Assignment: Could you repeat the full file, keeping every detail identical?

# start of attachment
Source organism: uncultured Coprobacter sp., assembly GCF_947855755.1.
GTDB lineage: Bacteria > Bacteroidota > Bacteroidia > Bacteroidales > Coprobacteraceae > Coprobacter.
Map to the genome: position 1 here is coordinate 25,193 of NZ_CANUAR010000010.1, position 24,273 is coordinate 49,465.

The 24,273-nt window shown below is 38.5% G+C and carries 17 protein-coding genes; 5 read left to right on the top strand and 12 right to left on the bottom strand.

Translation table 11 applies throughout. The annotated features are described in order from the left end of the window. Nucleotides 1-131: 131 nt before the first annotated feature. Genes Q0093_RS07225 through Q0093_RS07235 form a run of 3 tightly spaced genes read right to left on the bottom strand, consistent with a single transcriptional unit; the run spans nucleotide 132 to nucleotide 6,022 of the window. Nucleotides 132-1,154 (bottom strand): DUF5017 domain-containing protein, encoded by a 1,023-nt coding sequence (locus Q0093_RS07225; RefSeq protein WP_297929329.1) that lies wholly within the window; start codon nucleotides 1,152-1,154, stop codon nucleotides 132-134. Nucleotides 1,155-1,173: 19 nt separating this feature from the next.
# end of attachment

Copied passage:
Source organism: uncultured Coprobacter sp., assembly GCF_947855755.1.
GTDB lineage: Bacteria > Bacteroidota > Bacteroidia > Bacteroidales > Coprobacteraceae > Coprobacter.
Map to the genome: position 1 here is coordinate 25,193 of NZ_CANUAR010000010.1, position 24,273 is coordinate 49,465.

The 24,273-nt window shown below is 38.5% G+C and carries 17 protein-coding genes; 5 read left to right on the top strand and 12 right to left on the bottom strand.

Translation table 11 applies throughout. The annotated features are described in order from the left end of the window. Nucleotides 1-131: 131 nt before the first annotated feature. Genes Q0093_RS07225 through Q0093_RS07235 form a run of 3 tightly spaced genes read right to left on the bottom strand, consistent with a single transcriptional unit; the run spans nucleotide 132 to nucleotide 6,022 of the window. Nucleotides 132-1,154 (bottom strand): DUF5017 domain-containing protein, encoded by a 1,023-nt coding sequence (locus Q0093_RS07225; RefSeq protein WP_297929329.1) that lies wholly within the window; start codon nucleotides 1,152-1,154, stop codon nucleotides 132-134. Nucleotides 1,155-1,173: 19 nt separating this feature from the next.